Good riddance to these aspects of Olden Days!

Joe Puglisi

Objects but doesn’t ‘hate’

Editor, Smithfield Times

Anyone know that John and I have been/are friends, for decades? As editor, the power of the press/ink ownership is significant. Under the limitlessness of the 1st Amendment, however, we each have our freedom of expression rights. In using the word “hate” relative to my activism, John misses me by light years. This surprises me because I think I’ve expressed to him my failure to use the word or evince same by my actions (my opinion) as a person and as a citizen. Hate is self-destructive and not my bag.

Getting it correct is important, too, namely the anti-Hillary flyer entitled “Yup, She’s Crooked”, so aptly describing the most despicable candidate to be “our” President in modern times.

My colorblind disagreement with some past actions by Mr. Obama and his administration, I’ve never hid. The most competently incompetent Oval Office occupant in modern times receives my calls at the citizen’s White House hot-line regularly.

Semper Fidelis is what binds Marines together, thru thick and thin. One has to be a Marine to understand that motto’s binding meaning, across 241 years .

I think my actions were to the point, responsible and constructive in publically promoting, in my own way, the education of my fellow citizens in the process of selecting new leadership, whoever they might choose. For those it caused to give additional thought, good. For those who went on blindly bound to party, etc., at least I tried to get folks to “think before voting.” Washington said political parties could be the death of America. Darned if it hasn’t been in process for over 20 years. All citizens need to get involved in the process of government, if we expect government to serve us instead of us serving “the” government.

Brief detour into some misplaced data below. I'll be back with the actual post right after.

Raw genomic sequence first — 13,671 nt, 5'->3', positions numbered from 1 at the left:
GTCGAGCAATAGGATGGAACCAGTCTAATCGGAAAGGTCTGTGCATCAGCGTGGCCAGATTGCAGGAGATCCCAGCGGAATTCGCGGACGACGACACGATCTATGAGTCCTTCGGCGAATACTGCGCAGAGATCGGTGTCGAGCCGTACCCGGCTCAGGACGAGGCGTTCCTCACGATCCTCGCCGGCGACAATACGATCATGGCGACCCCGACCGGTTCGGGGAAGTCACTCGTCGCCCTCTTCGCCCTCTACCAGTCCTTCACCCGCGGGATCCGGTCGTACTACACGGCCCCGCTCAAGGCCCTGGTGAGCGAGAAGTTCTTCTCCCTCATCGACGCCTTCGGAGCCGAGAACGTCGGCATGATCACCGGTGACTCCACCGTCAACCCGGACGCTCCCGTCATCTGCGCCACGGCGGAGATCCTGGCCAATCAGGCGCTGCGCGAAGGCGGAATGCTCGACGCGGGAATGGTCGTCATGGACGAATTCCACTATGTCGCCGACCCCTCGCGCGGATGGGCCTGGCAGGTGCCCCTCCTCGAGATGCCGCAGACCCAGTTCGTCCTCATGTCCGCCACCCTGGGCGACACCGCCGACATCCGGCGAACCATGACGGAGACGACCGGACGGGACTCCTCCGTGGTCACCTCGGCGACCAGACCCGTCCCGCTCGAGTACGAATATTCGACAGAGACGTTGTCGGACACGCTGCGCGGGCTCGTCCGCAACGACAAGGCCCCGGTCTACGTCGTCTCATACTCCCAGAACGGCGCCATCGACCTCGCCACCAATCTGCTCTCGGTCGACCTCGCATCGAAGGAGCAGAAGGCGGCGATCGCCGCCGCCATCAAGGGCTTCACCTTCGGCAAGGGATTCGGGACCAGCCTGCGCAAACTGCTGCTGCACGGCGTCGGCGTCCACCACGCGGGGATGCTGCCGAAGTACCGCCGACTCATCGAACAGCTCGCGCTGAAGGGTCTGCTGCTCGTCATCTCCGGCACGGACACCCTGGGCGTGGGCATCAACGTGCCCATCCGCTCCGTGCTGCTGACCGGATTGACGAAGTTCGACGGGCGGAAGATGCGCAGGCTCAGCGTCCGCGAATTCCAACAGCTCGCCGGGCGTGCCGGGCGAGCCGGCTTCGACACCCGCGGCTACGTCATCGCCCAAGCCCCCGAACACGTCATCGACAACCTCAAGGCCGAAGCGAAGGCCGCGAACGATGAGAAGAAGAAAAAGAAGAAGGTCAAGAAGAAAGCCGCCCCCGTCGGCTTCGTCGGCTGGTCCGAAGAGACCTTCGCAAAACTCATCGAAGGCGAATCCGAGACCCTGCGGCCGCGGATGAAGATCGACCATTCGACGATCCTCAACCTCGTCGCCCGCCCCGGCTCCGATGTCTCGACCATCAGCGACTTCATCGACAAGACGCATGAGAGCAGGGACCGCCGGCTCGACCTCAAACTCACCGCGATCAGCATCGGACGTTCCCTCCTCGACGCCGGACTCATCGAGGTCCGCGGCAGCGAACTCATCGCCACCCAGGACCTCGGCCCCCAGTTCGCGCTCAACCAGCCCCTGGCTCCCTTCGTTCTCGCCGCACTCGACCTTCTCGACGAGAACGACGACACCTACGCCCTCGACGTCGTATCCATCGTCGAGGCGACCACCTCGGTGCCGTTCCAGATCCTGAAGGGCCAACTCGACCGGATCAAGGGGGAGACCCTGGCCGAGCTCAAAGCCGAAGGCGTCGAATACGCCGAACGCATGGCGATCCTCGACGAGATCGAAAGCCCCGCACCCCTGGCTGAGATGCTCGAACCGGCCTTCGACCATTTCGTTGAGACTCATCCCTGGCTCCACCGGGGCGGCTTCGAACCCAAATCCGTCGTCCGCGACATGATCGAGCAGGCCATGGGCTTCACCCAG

My friend, you did vote “thinkingly,” didn’t you? I think I did. Still a friend, with a significantly differing outlook/opinion on any number of issues. After all, if we all thought alike, then somebody is not thinking. May God continue to Bless “our” USA and her citizens.

PS: How many of our fellow citizens are going to take your “Rows” as a hateful political correctness-driven character assassination attempt of me, by you exercising your 1st Amendment right, that as a veteran I’ve defended your right to use, at will, as a newspaper editor? I hope not, for your sake going forward.

Herb De Groft

Many roads to hate

Editor, Smithfield Times

A letter writer to another newspaper said he doesn’t remember a time when white men have had to protest the denial of their human rights. I remember newsreels showing white men digging graves before being machine-gunned into the trenches. I remember, in middle school, saying segregation was misguided. That earned me an “n-lover” name. Now I can’t vote Trump without “showing my true colors.”

When Bill Clinton brought sleaze to the White House, he showed his true colors. When Hillary said the White House left them broke and then bought two overpriced homes in exclusive neighborhoods, and provided the inheritance of an heiress to Chelsea, she showed her true colors. When Democrats were determined to recycle the Clintons, I did something I never thought possible. I voted Trump. 

People have a right to be proud of Obama, but they should acknowledge all those white voters who made his presidency possible. All presidents are criticized. All presidents suffer roadblocks. That letter writer said that, in 2016, hate and ignorance prevailed. I felt Democrats should not foist Hillary on me. Was that truly hateful? Am I ignorant? There are many roads to hate and violence, and the nursing of resentment is a road builder.

Linda Augusta King

A beautiful event

Editor, Smithfield Times

Recently my husband and I enjoyed a late lunch at a restaurant on North Main Street in Suffolk. When we entered, we saw a Grandmother and her Granddaughter, who appeared to be physically and mentally challenged. We were seated nearby and, although we couldn’t hear their words, the tone of their conversation was light and lively.